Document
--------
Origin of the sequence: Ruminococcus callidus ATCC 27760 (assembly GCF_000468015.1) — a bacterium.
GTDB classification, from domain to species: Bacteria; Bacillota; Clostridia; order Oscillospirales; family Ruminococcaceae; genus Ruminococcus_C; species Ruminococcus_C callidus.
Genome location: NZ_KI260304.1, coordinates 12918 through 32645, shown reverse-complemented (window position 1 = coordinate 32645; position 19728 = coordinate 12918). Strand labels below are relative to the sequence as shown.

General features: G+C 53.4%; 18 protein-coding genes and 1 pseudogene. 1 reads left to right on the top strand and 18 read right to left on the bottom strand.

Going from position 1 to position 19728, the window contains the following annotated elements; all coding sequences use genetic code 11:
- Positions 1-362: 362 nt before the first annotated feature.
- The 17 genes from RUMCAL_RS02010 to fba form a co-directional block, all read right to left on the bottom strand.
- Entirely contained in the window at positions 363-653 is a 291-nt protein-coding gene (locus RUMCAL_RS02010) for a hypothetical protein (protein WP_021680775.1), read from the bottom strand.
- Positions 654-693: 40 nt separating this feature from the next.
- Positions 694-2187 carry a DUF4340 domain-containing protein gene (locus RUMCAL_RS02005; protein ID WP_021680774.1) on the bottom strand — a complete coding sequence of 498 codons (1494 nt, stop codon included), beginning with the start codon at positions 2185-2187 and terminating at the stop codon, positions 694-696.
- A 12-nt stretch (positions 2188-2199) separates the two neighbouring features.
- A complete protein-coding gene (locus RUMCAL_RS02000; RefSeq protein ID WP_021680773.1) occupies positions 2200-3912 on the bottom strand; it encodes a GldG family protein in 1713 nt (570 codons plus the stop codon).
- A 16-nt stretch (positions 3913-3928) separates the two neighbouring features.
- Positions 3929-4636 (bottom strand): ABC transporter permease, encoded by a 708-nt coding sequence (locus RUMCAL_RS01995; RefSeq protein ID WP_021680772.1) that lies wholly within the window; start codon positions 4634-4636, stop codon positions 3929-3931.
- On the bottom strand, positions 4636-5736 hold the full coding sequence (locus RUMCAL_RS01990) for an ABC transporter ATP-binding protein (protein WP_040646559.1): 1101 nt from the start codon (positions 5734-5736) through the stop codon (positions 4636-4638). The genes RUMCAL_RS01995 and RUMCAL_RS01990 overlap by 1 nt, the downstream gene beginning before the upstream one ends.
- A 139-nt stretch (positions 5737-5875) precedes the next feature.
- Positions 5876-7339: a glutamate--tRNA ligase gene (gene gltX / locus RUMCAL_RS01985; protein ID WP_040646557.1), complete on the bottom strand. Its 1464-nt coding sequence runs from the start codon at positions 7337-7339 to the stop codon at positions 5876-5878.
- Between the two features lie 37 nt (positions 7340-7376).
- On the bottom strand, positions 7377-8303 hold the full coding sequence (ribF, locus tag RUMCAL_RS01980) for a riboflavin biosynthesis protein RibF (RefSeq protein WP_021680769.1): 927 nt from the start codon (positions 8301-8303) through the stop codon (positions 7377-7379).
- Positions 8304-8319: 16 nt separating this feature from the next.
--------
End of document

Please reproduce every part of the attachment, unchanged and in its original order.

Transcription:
Origin of the sequence: Ruminococcus callidus ATCC 27760 (assembly GCF_000468015.1) — a bacterium.
GTDB classification, from domain to species: Bacteria; Bacillota; Clostridia; order Oscillospirales; family Ruminococcaceae; genus Ruminococcus_C; species Ruminococcus_C callidus.
Genome location: NZ_KI260304.1, coordinates 12918 through 32645, shown reverse-complemented (window position 1 = coordinate 32645; position 19728 = coordinate 12918). Strand labels below are relative to the sequence as shown.

General features: G+C 53.4%; 18 protein-coding genes and 1 pseudogene. 1 reads left to right on the top strand and 18 read right to left on the bottom strand.

Going from position 1 to position 19728, the window contains the following annotated elements; all coding sequences use genetic code 11:
- Positions 1-362: 362 nt before the first annotated feature.
- The 17 genes from RUMCAL_RS02010 to fba form a co-directional block, all read right to left on the bottom strand.
- Entirely contained in the window at positions 363-653 is a 291-nt protein-coding gene (locus RUMCAL_RS02010) for a hypothetical protein (protein WP_021680775.1), read from the bottom strand.
- Positions 654-693: 40 nt separating this feature from the next.
- Positions 694-2187 carry a DUF4340 domain-containing protein gene (locus RUMCAL_RS02005; protein ID WP_021680774.1) on the bottom strand — a complete coding sequence of 498 codons (1494 nt, stop codon included), beginning with the start codon at positions 2185-2187 and terminating at the stop codon, positions 694-696.
- A 12-nt stretch (positions 2188-2199) separates the two neighbouring features.
- A complete protein-coding gene (locus RUMCAL_RS02000; RefSeq protein ID WP_021680773.1) occupies positions 2200-3912 on the bottom strand; it encodes a GldG family protein in 1713 nt (570 codons plus the stop codon).
- A 16-nt stretch (positions 3913-3928) separates the two neighbouring features.
- Positions 3929-4636 (bottom strand): ABC transporter permease, encoded by a 708-nt coding sequence (locus RUMCAL_RS01995; RefSeq protein ID WP_021680772.1) that lies wholly within the window; start codon positions 4634-4636, stop codon positions 3929-3931.
- On the bottom strand, positions 4636-5736 hold the full coding sequence (locus RUMCAL_RS01990) for an ABC transporter ATP-binding protein (protein WP_040646559.1): 1101 nt from the start codon (positions 5734-5736) through the stop codon (positions 4636-4638). The genes RUMCAL_RS01995 and RUMCAL_RS01990 overlap by 1 nt, the downstream gene beginning before the upstream one ends.
- A 139-nt stretch (positions 5737-5875) precedes the next feature.
- Positions 5876-7339: a glutamate--tRNA ligase gene (gene gltX / locus RUMCAL_RS01985; protein ID WP_040646557.1), complete on the bottom strand. Its 1464-nt coding sequence runs from the start codon at positions 7337-7339 to the stop codon at positions 5876-5878.
- Between the two features lie 37 nt (positions 7340-7376).
- On the bottom strand, positions 7377-8303 hold the full coding sequence (ribF, locus tag RUMCAL_RS01980) for a riboflavin biosynthesis protein RibF (RefSeq protein WP_021680769.1): 927 nt from the start codon (positions 8301-8303) through the stop codon (positions 7377-7379).
- Positions 8304-8319: 16 nt separating this feature from the next.